Other key reports:

Chapter 16 of the National Climate Assessment: Climate Effects on U.S. International Interests

The Impact of Sea-Level Rise and Climate Change on Department of Defense Installations on Atolls in the Pacific Ocean, 2017

Department of Defense Climate Change Adaptation Road Map, 2014

Department of Defense Quadrennial Defense Review, 2014

Yale Climate Connections news stories, podcasts, and videos:

Why climate change is a ‘threat multiplier’: Extreme weather and water shortages increase the risk of political instability and terrorism. (June 20, 2019)

Climate change poses security risks, according to decades of intelligence reports: Intelligence analysts have agreed since the late 80s that climate change poses serious security risks. (April 8, 2019).

Retired Navy rear admiral calls extreme weather a national security threat. (November 12, 2018)

New monthly video explores climate, drought, and national security: A number of current and likely future “geopolitical hotspots” are facing increased climate-related stresses, heightening concerns among military experts and policy makers. (November 10, 2015)

Additional News stories:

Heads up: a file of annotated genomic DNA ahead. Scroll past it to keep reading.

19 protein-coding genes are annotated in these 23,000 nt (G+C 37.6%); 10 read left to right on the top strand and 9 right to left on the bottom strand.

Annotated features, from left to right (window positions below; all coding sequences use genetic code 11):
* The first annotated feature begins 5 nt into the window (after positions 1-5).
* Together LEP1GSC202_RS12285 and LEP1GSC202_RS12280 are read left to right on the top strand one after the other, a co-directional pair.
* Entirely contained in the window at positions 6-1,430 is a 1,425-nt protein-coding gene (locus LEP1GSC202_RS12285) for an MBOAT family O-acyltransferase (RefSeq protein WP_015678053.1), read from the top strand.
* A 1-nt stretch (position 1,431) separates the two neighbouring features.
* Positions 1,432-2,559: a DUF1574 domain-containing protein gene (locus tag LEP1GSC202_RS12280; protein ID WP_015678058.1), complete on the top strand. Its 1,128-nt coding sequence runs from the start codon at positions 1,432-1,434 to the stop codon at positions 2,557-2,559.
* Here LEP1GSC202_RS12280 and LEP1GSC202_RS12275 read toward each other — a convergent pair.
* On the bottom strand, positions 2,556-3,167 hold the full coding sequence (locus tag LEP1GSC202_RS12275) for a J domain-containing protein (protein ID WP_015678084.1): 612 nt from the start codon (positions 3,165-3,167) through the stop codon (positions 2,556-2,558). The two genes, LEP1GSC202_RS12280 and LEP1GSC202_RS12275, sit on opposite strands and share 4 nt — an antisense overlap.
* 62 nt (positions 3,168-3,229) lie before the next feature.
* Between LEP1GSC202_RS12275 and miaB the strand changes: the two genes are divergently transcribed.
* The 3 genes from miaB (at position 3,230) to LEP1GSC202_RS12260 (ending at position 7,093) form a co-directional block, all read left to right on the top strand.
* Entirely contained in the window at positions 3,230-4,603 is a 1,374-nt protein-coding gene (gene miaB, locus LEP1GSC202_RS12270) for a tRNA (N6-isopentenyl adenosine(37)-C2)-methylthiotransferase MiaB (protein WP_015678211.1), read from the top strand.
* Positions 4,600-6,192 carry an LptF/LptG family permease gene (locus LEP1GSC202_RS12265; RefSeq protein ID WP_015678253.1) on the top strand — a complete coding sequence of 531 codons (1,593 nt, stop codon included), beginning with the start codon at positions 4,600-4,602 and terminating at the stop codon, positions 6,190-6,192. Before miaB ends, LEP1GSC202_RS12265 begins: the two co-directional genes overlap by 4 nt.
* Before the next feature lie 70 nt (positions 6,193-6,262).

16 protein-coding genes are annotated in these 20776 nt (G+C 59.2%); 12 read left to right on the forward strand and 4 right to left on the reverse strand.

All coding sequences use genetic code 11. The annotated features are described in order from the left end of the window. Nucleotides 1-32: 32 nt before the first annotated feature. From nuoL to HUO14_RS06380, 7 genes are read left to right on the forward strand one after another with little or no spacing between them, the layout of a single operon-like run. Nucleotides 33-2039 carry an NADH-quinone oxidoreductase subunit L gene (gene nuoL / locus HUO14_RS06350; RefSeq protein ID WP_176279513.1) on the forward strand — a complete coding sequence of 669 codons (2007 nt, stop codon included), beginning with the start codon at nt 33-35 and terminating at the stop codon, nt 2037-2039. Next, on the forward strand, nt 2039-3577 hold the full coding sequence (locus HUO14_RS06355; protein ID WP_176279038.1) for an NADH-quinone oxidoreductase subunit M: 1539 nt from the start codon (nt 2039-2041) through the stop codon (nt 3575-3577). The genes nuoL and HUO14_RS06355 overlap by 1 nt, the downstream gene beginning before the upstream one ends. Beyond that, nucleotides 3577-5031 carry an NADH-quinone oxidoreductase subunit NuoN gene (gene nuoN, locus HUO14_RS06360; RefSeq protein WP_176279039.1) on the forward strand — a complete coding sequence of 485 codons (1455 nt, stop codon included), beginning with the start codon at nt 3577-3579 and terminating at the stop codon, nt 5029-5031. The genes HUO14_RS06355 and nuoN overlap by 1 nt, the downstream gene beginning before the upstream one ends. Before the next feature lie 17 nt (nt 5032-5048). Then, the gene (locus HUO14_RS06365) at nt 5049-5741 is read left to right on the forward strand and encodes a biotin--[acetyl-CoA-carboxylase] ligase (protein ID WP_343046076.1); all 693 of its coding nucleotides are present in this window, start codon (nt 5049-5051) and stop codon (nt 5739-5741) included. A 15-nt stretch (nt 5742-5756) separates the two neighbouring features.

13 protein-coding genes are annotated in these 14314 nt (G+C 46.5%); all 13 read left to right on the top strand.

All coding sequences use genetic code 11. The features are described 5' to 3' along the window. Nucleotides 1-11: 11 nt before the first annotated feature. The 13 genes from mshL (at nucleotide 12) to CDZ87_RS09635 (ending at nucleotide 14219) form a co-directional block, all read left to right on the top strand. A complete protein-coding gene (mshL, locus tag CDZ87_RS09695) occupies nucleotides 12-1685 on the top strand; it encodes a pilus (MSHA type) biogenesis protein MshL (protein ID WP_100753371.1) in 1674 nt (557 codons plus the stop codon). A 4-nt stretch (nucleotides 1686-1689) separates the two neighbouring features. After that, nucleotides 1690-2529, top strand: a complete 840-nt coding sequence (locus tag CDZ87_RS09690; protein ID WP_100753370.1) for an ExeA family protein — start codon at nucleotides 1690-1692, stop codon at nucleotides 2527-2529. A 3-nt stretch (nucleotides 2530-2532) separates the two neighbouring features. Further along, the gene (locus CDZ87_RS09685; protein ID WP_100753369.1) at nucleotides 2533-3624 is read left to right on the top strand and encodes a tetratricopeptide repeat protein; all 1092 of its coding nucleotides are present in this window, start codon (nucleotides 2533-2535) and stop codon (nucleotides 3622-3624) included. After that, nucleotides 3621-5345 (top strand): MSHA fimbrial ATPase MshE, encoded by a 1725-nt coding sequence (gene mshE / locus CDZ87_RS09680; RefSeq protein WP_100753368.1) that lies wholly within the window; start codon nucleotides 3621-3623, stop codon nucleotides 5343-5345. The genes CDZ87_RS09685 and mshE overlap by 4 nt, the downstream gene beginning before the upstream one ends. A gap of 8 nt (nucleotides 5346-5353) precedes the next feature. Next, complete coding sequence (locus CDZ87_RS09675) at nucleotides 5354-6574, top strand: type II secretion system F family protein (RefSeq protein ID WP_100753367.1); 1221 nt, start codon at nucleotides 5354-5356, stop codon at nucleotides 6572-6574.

Trump skepticism: Pompeo ‘can’t rank’ climate change on list of national security threats (May 5, 2019)

Hearing on climate change and national security becomes an angry partisan clash (April 9, 2019)

Germany pushes climate change as security risk (April 6, 2019)

White House climate panel to include a climate denialist (February 20, 2019)

U.N. warns climate change impacts security, U.S. ignores link (January 26, 2019)

The Pentagon calls climate change a national security threat (January 18, 2019)

106 Lawmakers urge Trump: Restore climate change in national security strategy (January 16, 2018)

Select sites and journal articles:

The Center for Climate & Security

Climate change and national security, Part I: What is the threat, when’s it coming, and how bad will it be? (The Lawfare Institute) (November 19, 2018)

Climate change and national security, Part II: How big a threat is the climate? (The Lawfare Institute) (January 7, 2019)

The national security impacts of climate change (Journal of National Security Law & Policy) (December 19, 2018)

Why climate change is a national security issue (JSTOR Daily) (October 25, 2018)